Macbeth's feelings about kingship

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  • How does Shakespeare present Macbeth's feelings about kingship?
    • Malcolm described Duncan as an example of an ideal king; 'gracious' and inspires loyalty in his subjects, who see him as a 'most sainted king'.
      • In contrast, Macbeth is described as a 'tyrant' because he rules selfishly, using violence. he is rarely referred to as king, showing that other characters dont see him or accept him as the true king
    • Macbeth knows that the king is supposed to be appointed by God, so he knows that murdering Duncan is the wrong thing to do and the wrong way to become king. Macbeth knows that he is disobeying God.
      • Macbeth is described as 'devilish'. He commits murder and talks to evil witches; he is not the chosen king.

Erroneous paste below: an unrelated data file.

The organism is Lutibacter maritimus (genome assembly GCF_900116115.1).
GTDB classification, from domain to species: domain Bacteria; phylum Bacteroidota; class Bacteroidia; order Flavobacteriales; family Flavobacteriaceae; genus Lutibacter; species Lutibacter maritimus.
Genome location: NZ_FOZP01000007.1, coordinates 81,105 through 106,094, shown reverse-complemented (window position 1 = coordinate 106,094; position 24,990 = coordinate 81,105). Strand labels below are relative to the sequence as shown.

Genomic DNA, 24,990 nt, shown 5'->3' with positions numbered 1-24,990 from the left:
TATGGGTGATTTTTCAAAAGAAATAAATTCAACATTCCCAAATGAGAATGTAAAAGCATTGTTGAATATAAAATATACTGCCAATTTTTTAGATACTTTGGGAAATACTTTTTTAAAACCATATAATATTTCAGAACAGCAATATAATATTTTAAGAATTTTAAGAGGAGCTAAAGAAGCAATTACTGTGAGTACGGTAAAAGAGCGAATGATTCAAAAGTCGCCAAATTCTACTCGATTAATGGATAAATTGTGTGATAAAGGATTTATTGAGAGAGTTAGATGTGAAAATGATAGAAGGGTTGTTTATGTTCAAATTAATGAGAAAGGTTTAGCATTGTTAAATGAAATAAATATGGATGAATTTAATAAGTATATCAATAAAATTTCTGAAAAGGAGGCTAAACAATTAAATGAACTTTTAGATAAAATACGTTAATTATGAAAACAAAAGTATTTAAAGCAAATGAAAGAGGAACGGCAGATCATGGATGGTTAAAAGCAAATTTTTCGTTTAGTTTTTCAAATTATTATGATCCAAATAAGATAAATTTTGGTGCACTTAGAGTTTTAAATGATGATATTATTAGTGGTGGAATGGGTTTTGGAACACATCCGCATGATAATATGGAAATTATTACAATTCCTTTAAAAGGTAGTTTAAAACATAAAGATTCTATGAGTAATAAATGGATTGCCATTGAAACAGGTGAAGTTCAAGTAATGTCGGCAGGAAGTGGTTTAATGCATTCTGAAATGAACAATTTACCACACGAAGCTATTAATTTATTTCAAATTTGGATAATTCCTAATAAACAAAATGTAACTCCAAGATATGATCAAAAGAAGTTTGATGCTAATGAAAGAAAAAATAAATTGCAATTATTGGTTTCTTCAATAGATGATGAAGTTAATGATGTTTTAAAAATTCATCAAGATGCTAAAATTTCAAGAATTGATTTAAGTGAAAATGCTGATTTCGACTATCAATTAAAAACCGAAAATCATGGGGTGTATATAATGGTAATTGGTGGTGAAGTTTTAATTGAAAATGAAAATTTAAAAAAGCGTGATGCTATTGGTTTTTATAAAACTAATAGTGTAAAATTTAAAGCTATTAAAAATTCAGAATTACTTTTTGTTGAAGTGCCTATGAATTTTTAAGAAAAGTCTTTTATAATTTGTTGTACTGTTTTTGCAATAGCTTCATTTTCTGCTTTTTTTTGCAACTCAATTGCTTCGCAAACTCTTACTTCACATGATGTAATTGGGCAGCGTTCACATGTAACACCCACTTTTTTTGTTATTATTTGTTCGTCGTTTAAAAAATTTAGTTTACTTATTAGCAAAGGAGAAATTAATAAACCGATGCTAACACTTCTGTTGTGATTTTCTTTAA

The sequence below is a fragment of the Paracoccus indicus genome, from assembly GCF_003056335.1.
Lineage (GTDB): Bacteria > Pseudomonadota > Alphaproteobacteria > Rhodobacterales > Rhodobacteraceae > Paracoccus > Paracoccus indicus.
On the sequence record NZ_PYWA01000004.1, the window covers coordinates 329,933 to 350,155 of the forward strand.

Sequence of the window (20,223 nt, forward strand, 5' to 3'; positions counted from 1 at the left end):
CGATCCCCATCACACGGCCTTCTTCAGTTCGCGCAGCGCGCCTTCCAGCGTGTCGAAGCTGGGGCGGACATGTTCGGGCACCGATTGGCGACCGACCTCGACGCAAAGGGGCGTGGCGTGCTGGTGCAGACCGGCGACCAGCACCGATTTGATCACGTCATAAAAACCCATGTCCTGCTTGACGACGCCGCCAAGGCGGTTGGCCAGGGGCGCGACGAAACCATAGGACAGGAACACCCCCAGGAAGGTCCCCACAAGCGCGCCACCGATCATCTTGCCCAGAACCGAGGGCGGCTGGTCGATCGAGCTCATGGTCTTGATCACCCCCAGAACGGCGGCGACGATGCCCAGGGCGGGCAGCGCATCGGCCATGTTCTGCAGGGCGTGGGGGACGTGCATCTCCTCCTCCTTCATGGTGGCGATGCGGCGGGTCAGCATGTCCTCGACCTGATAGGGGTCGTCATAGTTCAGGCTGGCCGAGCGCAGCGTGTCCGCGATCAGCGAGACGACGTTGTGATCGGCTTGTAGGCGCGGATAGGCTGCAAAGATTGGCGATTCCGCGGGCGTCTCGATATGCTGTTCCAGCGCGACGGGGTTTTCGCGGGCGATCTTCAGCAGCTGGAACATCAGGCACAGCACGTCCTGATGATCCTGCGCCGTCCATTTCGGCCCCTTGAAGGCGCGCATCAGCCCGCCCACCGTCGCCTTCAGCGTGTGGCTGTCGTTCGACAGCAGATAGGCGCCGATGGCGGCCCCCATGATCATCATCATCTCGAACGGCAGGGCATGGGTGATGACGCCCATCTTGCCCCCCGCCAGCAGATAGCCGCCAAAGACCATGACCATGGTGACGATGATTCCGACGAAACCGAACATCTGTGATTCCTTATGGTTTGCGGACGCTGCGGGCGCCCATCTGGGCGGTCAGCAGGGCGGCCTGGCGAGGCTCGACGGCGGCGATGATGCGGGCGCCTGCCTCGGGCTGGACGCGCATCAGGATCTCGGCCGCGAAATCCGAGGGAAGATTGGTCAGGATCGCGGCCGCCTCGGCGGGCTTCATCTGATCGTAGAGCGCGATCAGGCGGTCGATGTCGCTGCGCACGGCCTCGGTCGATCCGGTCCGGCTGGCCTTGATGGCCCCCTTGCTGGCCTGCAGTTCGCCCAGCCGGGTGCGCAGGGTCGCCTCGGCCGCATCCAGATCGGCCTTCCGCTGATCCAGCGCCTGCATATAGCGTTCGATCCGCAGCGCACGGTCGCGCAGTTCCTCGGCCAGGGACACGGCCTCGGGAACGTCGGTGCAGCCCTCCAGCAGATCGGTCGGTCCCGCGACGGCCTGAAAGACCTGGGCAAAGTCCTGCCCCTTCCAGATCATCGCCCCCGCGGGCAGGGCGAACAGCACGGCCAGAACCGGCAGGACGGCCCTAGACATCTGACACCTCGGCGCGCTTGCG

• Macbeth is a cautious king as he is scared of being murdered, just like he did to Duncan; this is very hypocritical of Macbeth.
      • Macbeth's behaviour reflects King James I's behaviour, as he too was a very cautious ruler.
    • When Macbeth hears that he is to become king, he is shocked as he never expected it. He is so shocked that he does not believe the witches at first.
    • Throughout the entirety of Act One, Macbeth is equivocating on the idea of murdering Duncan to become king because he wants to be king, but (as Lady Macbeth points out) he is not willing to put in the work needed.
    • Macbeth gives up on trying to talk Lady Macbeth out of murder, and so turns to Banquo for help; he is careful about it as he does not want Banquo to know that he is having murderous thoughts.

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